Another key aspect of Plan S around which important questions still remain is how the APC price caps that are mentioned in the guiding principles will be implemented. In addition to questions about the exact level of these price caps, there are questions as to how these price caps will be structured, and whether researchers will be allowed to use outside funding to help cover any charges in excess of the price caps. OASPA fully supports the aspiration of the cOAlition S funders to ensure the best possible value for their scarce resources, while also recognising potential concerns about the use of price caps as a means of ensuring value across a diverse range of publication venues and formats.
Similarly, there are questions as to whether, and how, the cOAlition S funders will make resources available to open access publications that do not rely on an APC-based business model. There are a growing number of open access publications, particularly those in the arts, humanities, and social sciences, which rely on innovative non-APC funding models. While fully recognising the challenges of developing policies to support a diverse range of business models, OASPA wholeheartedly believes in the importance of supporting a range of open access funding models. We would therefore welcome the opportunity to provide input as the implementation plans are being developed in order to help ensure adequate support for innovative models beyond APCs.
One aspect of Plan S that has been the subject of wide discussion, including multiple questions posed to Robert-Jan Smits at OASPA’s recent conference, is the degree to which “green” open access will be permitted as a means of fulfilling the requirements within Plan S. In response to these questions, Smits raised a valid objection to the ambiguity of terms like “green” and “gold” in describing open access models, and then went on to clarify that any models that adhere to the 10 guiding principles within Plan S would be permitted. Smits indicated that authors will be permitted to publish in toll-access journals that allow them make a copy of their accepted manuscript freely available at the point of publication, and under a suitable open access license, with no embargo period. However, one of the key principles announced within Plan S is that publication in “hybrid Open Access” journals would not be permitted, which leaves unresolved questions about whether any allowances for publication in journals that are not fully open access will be permitted in the final implementation plan. While this is likely to be one of the aspects of Plan S that will be widely discussed, OASPA very much welcomes that the focus of Plan S is to implement and support publication in fully Open Access journals.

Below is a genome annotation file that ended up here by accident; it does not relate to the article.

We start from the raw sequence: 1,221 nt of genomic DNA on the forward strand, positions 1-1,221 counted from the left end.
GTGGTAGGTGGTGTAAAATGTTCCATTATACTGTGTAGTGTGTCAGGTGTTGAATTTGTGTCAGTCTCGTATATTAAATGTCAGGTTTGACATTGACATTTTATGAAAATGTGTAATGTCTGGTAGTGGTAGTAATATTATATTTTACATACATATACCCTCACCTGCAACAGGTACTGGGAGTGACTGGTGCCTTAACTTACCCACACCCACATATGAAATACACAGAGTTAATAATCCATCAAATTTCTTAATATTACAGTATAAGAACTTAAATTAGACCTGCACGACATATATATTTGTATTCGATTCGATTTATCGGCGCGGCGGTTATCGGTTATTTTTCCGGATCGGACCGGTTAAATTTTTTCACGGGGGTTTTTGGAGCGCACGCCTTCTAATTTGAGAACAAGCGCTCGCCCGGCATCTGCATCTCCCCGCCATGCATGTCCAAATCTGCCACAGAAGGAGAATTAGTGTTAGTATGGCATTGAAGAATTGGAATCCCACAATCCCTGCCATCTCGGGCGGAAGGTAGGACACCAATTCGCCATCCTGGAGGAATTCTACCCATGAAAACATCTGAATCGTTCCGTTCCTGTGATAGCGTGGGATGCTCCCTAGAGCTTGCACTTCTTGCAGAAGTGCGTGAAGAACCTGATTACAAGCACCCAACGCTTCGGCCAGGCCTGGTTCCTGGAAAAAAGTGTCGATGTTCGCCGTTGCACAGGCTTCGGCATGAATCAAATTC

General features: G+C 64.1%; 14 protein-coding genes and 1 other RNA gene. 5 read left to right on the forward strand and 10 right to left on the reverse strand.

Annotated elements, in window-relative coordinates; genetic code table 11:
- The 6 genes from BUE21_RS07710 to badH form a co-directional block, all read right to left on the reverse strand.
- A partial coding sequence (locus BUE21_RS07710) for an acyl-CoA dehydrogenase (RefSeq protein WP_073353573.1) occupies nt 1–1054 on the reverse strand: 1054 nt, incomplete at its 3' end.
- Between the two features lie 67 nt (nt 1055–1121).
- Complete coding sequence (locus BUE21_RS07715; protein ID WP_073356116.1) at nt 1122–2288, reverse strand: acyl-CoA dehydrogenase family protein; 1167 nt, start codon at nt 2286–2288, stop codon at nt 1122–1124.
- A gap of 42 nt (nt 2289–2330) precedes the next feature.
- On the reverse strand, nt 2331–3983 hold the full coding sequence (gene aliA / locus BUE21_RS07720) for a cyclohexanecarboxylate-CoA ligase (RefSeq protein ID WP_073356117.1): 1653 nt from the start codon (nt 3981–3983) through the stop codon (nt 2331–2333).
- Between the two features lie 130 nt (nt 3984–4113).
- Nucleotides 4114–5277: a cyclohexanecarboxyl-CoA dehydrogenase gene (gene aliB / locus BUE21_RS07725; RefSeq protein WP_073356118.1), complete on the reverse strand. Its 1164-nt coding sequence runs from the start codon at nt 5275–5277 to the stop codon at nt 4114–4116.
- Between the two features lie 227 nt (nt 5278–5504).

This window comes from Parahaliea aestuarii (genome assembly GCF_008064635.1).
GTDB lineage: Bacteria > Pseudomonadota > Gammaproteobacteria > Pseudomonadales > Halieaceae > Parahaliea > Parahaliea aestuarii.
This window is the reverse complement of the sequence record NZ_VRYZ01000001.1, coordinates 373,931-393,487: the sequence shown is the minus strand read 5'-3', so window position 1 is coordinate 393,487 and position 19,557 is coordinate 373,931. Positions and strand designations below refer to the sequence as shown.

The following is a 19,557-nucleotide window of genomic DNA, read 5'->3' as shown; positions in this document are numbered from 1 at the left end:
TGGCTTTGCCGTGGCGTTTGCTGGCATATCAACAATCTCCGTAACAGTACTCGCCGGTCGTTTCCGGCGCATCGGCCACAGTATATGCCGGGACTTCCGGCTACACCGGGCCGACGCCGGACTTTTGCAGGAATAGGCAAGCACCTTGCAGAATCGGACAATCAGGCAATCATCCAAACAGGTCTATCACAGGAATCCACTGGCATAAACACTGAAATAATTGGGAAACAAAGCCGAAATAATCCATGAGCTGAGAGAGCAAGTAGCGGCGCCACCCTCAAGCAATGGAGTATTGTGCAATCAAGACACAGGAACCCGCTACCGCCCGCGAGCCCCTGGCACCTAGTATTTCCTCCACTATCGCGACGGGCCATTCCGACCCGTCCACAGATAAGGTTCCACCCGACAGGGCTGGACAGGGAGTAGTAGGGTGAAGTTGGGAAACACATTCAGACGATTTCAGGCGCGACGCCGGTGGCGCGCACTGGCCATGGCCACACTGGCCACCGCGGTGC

In addition to the points discussed above, there are a number of other practical questions that will need to be addressed as part of the upcoming implementation process. The scholarly communications landscape is complex, and in order for the cOAlition S funders to achieve their ambitious goals they will need to work closely with the community as they begin to develop their detailed implementation plans. OASPA is fully committed to supporting the transition towards a future in which research outputs are made openly available, innovative new models are allowed to flourish, and of all shapes and sizes are able to compete on a level playing field. As such, we not only welcome the ambitious vision put forth by cOAlition S, but we also offer our assistance in developing the forthcoming implementation plan and helping to make this vision a reality.